Hyper-V generation 2 virtual machines – part 1

This is another one of my blog-post series, this time taking a dive into generation 2 VMs, a new feature in Hyper-V in Windows 8.1 that I’ve been working on as Program Manager for throughout the release. In the end, it turned into a small novel rather than a few short posts, but I hope you find them valuable. Especially when you get to the part 10!

Part 1: Introduction to generation 2 virtual machines
Part 2: Networking and boot order
Part 3: Storage
Part 4: Keyboard for Windows 8 & Windows Server 2012
Part 5: Kernel debugging
Part 6: Secure Boot
Part 7: FAQ
Part 8: Manually migrating generation 1 virtual machines to generation 2
Part 9: Installing from ISO
Part 10: Utility for converting generation 1 virtual machines to generation 2 (Convert-VMGeneration)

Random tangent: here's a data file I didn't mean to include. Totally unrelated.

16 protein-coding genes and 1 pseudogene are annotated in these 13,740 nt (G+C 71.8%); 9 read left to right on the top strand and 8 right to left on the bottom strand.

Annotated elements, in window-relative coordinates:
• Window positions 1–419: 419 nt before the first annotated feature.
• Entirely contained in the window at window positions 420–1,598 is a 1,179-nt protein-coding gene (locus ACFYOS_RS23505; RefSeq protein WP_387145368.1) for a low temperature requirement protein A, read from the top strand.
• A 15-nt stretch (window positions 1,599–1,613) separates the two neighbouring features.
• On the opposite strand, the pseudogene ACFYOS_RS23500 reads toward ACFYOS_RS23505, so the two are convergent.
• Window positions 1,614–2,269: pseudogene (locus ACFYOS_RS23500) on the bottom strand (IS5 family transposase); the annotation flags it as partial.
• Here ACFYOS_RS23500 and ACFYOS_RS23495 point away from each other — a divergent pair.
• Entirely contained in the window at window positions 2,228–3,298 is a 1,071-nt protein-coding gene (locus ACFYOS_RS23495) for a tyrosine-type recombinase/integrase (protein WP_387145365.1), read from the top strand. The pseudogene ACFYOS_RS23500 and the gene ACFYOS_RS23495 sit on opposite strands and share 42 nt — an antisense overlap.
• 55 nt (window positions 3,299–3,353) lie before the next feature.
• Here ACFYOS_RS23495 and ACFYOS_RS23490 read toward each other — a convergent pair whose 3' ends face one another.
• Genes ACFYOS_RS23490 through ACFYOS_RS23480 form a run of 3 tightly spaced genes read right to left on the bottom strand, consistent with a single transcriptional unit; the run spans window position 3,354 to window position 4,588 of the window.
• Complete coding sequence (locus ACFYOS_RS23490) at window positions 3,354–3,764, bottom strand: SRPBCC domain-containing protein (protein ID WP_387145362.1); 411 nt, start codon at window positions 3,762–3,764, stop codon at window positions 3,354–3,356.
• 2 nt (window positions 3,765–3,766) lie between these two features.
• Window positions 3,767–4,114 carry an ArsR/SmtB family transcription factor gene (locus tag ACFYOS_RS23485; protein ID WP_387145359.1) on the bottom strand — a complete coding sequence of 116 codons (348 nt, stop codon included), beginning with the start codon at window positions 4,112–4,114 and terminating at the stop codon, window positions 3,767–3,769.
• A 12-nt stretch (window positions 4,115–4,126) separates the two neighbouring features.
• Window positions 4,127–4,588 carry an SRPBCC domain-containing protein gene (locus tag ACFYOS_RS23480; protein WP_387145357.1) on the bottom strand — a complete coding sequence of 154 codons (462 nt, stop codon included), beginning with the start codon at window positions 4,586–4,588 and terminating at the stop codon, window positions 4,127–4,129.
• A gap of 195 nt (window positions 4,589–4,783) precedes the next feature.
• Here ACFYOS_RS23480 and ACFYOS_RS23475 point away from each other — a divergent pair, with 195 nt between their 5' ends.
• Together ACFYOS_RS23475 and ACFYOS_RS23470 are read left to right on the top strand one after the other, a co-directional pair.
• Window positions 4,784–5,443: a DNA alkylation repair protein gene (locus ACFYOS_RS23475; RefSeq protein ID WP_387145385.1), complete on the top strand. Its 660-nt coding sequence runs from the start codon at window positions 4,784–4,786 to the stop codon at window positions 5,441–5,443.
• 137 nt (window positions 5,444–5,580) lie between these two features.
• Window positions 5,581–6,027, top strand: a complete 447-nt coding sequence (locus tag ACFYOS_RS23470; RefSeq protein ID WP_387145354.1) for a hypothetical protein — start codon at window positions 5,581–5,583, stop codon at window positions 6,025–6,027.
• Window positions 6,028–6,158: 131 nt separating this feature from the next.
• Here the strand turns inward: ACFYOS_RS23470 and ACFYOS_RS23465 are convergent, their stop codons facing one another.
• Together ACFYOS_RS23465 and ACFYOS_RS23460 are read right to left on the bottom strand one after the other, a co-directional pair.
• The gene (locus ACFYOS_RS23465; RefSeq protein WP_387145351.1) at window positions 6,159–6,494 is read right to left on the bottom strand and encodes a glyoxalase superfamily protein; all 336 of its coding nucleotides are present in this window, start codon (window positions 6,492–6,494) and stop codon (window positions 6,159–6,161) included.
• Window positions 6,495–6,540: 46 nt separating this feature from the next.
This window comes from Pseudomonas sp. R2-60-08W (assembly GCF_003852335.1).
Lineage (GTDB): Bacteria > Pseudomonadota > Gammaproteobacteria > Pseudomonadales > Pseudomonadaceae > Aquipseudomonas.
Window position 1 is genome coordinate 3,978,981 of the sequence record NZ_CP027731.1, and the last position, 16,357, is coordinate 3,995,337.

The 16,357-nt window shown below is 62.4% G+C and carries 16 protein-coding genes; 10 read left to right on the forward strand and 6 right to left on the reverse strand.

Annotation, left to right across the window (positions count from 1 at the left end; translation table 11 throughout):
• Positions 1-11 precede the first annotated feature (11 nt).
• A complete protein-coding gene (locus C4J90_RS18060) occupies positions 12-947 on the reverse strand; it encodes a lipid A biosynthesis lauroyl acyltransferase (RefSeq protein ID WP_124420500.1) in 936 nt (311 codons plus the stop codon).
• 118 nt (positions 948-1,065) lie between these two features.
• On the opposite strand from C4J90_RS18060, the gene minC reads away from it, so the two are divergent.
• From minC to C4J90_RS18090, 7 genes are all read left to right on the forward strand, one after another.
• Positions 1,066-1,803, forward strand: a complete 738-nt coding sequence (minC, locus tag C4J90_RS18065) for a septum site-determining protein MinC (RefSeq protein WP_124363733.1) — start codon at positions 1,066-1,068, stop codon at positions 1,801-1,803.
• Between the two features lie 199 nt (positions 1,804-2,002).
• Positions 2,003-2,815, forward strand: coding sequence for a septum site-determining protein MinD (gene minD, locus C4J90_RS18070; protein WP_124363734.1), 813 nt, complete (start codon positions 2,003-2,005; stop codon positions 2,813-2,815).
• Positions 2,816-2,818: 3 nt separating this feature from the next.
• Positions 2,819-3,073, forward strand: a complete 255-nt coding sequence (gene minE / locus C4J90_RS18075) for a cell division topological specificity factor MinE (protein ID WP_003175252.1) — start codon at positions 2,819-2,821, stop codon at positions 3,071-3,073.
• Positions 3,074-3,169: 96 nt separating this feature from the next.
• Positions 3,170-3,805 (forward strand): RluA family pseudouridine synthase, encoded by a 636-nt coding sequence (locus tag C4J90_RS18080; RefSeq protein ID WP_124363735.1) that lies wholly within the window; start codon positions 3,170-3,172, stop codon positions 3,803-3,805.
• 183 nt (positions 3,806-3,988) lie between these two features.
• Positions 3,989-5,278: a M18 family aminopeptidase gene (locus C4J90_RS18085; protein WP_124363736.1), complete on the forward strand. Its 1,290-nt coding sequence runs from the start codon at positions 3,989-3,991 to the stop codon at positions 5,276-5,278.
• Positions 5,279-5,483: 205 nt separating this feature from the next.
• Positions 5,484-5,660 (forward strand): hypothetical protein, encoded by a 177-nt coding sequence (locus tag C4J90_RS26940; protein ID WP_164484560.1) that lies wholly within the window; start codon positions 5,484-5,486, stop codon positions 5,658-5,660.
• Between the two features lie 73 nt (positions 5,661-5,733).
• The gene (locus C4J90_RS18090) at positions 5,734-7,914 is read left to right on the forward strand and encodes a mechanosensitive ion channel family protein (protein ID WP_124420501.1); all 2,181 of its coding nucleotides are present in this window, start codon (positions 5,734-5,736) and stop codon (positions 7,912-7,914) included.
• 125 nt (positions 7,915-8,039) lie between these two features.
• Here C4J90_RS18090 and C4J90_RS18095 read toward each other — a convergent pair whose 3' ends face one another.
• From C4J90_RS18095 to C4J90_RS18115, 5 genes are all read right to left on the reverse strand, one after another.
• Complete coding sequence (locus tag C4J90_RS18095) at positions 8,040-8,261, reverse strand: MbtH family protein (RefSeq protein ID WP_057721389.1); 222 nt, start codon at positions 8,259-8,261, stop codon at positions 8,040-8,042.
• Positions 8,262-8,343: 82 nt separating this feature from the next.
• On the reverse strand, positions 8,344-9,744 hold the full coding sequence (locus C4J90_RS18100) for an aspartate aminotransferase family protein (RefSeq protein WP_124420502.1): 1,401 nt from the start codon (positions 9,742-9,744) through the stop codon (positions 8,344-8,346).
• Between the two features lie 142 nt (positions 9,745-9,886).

Why have we introduced generation 2 Virtual Machines?

The main reason for introducing generation 2 VMs is a strategic bet by the Hyper-V team to have a platform upon which we can build upon in future releases, while introducing a number of improvements in this release as well.

If you look at previous virtualization solutions from Microsoft, including Virtual PC, Virtual Server, and all earlier releases of Hyper-V, from a VM perspective, the underlying hardware is relatively old, emulating an Intel 440BX chipset. Interestingly (perhaps!), I only recently discovered that the codename for this chipset was ‘Seattle’. Kind of appropriate with Redmond being the easterly younger-brother city to Seattle, and where I now call home!